- Beer AM, Wegener T. Willow bark extract (Salicis cortex) for gonarthrosis and coxarthrosis - Results of a cohort study with a control group. Phytomedicine. 2008 Sep 22. [Epub ahead of print].
- Vlachojannis JE, Cameron M, Chrubasik S. A systematic review on the effectiveness of willow bark for musculoskeletal pain. Phytother Res. 2009 Jul;23(7):897-900. Review.
- Shalansky S, Lynd L, Richardson K, et al. Risk of warfarin-related bleeding events and supratherapeutic international normalized ratios associated with complementary and alternative medicine: a longitudinal analysis. Pharmacotherapy. 2007 Sep;27(9):1237-47.
- Rohner Mächler M, Glaus TM, Reusch CE. [Life threatening intestinal bleeding in a Bearded Collie associated with a food supplement for horses].Schweiz Arch Tierheilkd. 2004 Oct;146(10):479-82.
- Krivoy N, Pavlotzky E, Chrubasik S, et al. Effect of salicis cortex extract on human platelet aggregation. Planta Med. 2001 Apr;67(3):209-12.
- Bonaterra GA, Heinrich EU, Kelber O, et al. Anti-inflammatory effects of the willow bark extract STW 33-I (Proaktiv(®)) in LPS-activated human monocytes and differentiated macrophages. Phytomedicine. 2010 Dec 1;17(14):1106-13.
- Bonaterra GA, Kelber O, Weiser D, Metz J, Kinscherf R. In vitro anti-proliferative effects of the willow bark extract STW 33-I. Arzneimittelforschung. 2010;60(6):330-5.
- Gopaul R, Knaggs HE, Lephart JF, et al. An evaluation of the effect of a topical product containing salicin on the visible signs of human skin aging. J Cosmet Dermatol. 2010 Sep;9(3):196-201.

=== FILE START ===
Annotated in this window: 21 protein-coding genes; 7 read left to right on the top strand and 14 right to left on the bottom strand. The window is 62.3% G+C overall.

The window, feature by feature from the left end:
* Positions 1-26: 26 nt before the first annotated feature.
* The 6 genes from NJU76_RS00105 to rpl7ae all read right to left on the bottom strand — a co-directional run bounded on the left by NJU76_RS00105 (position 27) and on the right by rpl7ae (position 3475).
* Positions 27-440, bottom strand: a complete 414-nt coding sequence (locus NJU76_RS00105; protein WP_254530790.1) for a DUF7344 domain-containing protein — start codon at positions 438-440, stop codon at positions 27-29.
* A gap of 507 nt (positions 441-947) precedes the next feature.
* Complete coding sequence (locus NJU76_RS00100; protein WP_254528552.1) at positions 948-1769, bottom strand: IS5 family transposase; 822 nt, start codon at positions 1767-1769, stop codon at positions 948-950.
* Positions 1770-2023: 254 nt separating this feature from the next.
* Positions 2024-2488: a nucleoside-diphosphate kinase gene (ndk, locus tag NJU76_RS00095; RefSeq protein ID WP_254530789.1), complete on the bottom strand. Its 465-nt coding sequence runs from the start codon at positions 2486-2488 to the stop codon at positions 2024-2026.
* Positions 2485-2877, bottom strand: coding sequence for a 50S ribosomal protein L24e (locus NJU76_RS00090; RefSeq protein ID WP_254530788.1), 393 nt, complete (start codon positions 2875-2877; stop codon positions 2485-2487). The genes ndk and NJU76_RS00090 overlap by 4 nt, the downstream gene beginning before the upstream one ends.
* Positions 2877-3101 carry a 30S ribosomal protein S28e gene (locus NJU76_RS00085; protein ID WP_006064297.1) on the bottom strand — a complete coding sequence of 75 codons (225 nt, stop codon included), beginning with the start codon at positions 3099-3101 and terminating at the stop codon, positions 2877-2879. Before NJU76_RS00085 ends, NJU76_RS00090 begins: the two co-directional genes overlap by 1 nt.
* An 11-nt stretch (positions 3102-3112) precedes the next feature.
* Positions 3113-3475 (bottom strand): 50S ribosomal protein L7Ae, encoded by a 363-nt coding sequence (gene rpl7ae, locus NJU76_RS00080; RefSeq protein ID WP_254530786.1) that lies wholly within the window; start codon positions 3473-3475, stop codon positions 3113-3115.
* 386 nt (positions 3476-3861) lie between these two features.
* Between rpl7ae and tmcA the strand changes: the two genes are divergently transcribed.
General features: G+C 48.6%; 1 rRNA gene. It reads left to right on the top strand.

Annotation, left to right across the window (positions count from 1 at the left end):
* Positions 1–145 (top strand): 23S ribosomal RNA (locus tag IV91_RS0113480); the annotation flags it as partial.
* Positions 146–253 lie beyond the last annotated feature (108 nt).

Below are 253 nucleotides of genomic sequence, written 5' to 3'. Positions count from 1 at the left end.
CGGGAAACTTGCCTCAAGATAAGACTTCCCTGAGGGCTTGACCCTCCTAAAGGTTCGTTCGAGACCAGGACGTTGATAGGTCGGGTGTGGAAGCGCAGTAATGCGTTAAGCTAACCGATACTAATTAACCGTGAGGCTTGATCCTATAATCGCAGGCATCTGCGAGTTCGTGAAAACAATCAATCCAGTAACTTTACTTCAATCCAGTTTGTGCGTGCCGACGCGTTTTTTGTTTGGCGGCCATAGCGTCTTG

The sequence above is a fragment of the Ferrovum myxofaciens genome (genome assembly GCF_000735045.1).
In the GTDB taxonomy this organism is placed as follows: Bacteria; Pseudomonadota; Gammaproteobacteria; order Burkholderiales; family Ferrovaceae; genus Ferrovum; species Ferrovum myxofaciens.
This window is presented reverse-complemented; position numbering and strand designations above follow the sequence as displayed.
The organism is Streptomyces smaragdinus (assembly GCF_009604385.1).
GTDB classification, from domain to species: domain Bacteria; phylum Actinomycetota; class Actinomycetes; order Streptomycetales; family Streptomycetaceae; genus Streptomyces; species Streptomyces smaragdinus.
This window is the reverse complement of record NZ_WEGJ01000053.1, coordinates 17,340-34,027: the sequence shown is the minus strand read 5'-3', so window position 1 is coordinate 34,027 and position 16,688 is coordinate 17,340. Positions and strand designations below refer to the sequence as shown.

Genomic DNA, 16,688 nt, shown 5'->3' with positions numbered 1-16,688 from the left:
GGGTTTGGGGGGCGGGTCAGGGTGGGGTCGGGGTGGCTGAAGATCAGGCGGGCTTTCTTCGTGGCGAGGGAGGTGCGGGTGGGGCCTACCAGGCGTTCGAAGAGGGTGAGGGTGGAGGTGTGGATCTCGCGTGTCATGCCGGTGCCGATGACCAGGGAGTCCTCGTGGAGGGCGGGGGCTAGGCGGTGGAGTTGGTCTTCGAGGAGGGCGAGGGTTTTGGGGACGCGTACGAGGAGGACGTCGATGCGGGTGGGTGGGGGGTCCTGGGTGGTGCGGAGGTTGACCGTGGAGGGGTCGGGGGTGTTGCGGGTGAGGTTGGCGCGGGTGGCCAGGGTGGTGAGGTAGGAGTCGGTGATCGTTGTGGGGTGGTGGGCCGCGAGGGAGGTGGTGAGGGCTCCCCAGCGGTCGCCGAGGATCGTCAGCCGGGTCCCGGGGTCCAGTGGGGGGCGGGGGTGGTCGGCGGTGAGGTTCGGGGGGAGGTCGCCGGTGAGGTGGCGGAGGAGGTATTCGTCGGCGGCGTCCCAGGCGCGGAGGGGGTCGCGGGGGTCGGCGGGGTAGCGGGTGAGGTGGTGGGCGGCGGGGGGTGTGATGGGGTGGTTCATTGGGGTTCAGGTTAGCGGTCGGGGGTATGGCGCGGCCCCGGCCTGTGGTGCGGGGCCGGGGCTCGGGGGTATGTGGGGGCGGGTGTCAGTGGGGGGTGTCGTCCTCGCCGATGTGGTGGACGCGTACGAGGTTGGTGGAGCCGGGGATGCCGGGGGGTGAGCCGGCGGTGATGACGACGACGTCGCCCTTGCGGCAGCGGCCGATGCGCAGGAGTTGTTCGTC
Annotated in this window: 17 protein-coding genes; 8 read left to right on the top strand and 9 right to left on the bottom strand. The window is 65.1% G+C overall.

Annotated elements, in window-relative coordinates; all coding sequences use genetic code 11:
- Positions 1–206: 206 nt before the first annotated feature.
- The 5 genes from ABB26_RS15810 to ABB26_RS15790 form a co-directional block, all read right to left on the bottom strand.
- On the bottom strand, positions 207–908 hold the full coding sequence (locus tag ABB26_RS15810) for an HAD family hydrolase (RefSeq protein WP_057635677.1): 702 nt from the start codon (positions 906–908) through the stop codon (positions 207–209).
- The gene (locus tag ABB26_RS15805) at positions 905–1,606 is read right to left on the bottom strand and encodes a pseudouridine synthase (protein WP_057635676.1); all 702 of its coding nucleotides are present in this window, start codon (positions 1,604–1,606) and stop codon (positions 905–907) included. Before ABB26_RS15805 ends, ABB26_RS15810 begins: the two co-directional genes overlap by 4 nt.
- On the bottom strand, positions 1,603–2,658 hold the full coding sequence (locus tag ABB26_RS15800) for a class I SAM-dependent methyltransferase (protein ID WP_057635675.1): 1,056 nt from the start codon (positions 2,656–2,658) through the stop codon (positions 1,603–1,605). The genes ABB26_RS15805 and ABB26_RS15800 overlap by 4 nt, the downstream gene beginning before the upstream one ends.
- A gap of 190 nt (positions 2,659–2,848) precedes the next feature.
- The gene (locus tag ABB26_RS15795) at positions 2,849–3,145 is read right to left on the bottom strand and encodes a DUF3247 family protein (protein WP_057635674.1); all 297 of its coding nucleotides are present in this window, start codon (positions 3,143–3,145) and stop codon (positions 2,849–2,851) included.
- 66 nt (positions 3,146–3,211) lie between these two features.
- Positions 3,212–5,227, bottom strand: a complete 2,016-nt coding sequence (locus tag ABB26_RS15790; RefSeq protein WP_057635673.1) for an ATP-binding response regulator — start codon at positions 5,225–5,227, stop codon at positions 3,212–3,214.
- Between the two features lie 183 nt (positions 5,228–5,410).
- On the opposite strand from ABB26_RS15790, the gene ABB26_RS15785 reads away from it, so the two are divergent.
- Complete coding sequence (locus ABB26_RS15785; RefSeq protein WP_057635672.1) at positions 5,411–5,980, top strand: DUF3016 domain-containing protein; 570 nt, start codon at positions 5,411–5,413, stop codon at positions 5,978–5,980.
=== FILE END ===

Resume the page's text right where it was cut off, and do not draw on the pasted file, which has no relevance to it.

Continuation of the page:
- Vlachojannis J, Magora F, Chrubasik S. Willow Species and Aspirin: Different Mechanism of Actions. Phytother Res. 2011 Jan 12. [Epub ahead of print]
How It Works
Bottom Line: Willow bark may help relieve muscle and joint pain.
Willow bark is commonly used to treat pain and reduce fevers. In the body, substances in willow bark are converted to salicylic acid, an aspirin-like compound. Because of the time it takes for this conversion to take place, scientists have found that the effects of willow bark take a longer time to appear, but last longer than aspirin. Salicylic acid halts an important step in the inflammatory process, which is why it can reduce swelling. It is not yet known whether willow bark has the same anticoagulant effects as aspirin in humans.
- To reduce fever
Willow bark is thought to act in the same way as aspirin, but no clinical trials have been performed to confirm that this herb can reduce fever.
- To treat pain, including muscle pain and headaches
Two clinical trials have shown that willow bark extract is effective in treating low back pain, and one clinical trial suggested that it can reduce the pain of osteoarthritis. Another clinical trial found that it could reduce pain in patients with gonarthritis (arthritis of the knee) and coxarthrosis (arthritis of the hip joint). No other clinical trials have evaluated this use.
- To reduce inflammation
Willow bark is converted to salicylic acid in the body; salicylic acid is known to halt the inflammatory process. However, willow bark has not been tested in clinical trials to see if it can reduce inflammation in humans.
- Because it has blood-thinning property, willow bark should not be taken two weeks before surgery to reduce the risk of poor wound healing and excessive bleeding.
Do Not Take If
- You are taking warfarin or other blood thinners (Willow bark may increase the risk of bleeding).
- You are taking non-steroidal anti-inflammatory drugs (NSAIDs) (In theory, based on the known effects of aspirin, willow bark may increase the risk of stomach and intestinal damage and bleeding).
- You are allergic to aspirin.
- Nausea, vomiting, and gastrointestinal bleeding have been reported.
- Tinnitus (rare)
- Kidney damage (rare)
- Willowbark supplements can affect platelet aggregation.
Last updated: October 4, 2011